On 27th June 2018 the Advocate-General for Scotland, Lord Keen of Elie, repeated a Government answer to an Urgent Question on privately financed prisons that had been asked in the House of Commons earlier that day. The Archbishop of York, the Most Revd and Rt Hon Dr John Sentamu, asked a follow up question to raise his concern about indebtedness to private companies:
The Archbishop of York: My Lords, I began my ministry as a prison chaplain in a young offender institution, Latchmere House, where every day some 60 to 70 young men arrived. As a chaplain you had to see them, but sometimes you did not succeed in seeing them because the place was overcrowded. In those days, the prisons were put there by Her Majesty and run with taxpayers’ money. Is the Minister confident that this private finance partnership will not create the same indebtedness from which the National Health Service is suffering? We owe a lot of money to private companies for our new hospitals. Are we walking into the same trap?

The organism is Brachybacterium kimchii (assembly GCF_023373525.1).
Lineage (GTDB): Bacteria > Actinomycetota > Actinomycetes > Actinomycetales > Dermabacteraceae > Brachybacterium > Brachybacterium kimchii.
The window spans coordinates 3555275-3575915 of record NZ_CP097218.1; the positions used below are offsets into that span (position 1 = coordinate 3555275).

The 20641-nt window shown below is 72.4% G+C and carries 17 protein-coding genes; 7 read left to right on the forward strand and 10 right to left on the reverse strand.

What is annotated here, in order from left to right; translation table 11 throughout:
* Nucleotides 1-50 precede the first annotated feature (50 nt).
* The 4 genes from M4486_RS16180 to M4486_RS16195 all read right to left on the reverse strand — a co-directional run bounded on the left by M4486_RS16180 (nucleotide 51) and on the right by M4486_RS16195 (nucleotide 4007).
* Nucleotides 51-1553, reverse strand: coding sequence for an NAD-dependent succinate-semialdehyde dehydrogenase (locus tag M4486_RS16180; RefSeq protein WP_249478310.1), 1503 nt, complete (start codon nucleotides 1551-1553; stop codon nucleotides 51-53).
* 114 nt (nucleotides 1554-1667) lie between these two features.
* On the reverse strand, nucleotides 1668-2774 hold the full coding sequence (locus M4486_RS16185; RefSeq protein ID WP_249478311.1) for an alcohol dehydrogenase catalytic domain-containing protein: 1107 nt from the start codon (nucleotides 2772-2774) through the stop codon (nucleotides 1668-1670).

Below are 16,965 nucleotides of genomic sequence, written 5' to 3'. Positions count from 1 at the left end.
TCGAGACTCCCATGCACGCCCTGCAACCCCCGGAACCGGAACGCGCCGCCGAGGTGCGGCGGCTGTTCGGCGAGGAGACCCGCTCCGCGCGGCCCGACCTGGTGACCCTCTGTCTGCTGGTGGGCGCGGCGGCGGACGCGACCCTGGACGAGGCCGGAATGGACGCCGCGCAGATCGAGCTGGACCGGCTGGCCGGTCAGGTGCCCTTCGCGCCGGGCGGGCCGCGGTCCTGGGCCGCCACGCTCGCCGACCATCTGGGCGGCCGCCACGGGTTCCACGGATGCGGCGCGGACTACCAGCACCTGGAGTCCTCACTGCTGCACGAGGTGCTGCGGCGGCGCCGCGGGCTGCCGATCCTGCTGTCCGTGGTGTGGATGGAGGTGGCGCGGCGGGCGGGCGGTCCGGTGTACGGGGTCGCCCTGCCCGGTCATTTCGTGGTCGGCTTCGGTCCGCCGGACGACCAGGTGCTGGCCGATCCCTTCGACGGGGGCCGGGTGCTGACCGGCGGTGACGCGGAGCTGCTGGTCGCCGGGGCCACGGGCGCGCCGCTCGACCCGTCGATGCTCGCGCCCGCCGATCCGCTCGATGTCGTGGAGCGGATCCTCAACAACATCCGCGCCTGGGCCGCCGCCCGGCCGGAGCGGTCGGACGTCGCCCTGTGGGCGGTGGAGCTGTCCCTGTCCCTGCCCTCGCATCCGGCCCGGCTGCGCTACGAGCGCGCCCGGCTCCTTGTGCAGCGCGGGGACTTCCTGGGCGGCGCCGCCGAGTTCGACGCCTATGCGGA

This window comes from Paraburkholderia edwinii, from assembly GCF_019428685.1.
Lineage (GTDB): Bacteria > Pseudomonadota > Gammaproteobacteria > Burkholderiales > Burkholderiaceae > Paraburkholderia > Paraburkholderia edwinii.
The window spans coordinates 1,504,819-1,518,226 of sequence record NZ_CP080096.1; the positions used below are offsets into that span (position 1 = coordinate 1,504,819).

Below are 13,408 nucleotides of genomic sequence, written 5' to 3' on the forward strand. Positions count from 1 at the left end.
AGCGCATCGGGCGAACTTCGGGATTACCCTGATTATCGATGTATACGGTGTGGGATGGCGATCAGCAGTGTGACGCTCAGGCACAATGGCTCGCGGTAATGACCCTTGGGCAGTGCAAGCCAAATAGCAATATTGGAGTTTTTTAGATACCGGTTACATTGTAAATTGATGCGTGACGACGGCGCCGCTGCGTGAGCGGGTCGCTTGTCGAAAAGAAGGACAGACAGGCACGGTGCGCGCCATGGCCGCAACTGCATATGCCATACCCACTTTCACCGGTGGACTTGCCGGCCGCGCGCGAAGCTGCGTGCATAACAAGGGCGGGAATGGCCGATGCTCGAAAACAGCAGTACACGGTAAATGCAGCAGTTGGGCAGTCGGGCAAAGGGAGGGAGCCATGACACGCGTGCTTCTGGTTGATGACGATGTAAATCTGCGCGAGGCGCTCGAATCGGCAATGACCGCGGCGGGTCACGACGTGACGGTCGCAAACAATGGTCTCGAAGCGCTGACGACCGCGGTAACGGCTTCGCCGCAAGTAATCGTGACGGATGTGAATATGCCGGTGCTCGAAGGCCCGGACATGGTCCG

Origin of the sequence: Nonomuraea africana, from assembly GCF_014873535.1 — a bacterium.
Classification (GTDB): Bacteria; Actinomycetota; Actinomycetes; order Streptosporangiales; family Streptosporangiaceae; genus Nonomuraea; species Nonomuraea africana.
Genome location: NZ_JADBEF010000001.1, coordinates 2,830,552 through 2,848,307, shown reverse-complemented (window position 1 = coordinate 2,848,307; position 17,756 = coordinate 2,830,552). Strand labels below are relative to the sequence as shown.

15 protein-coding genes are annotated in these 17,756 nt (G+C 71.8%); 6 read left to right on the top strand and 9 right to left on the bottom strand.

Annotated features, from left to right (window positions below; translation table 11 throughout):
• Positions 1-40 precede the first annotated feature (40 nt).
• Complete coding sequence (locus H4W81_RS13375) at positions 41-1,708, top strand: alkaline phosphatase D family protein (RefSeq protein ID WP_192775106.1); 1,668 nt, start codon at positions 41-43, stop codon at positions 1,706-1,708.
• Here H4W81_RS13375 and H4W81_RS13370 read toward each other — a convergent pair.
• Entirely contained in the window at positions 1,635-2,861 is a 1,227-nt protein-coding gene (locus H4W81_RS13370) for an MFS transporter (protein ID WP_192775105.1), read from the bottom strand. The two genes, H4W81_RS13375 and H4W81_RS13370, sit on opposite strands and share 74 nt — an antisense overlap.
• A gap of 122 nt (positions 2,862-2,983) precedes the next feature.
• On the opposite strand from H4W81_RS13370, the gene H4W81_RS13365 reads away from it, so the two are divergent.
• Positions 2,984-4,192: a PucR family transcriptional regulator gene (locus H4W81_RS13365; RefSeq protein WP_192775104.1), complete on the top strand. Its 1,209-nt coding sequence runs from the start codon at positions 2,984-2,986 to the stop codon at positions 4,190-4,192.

Lord Keen of Elie: I thank the most reverend Primate for his question. Competition for custodial services in England and Wales is well established and has been in place since the early 1990s. On the funding of new prison facilities, there are now 14 privately operated prisons in England and Wales. Some of them have been funded by PFI, but not all. We consider that the mix of public and private financing has worked and does work.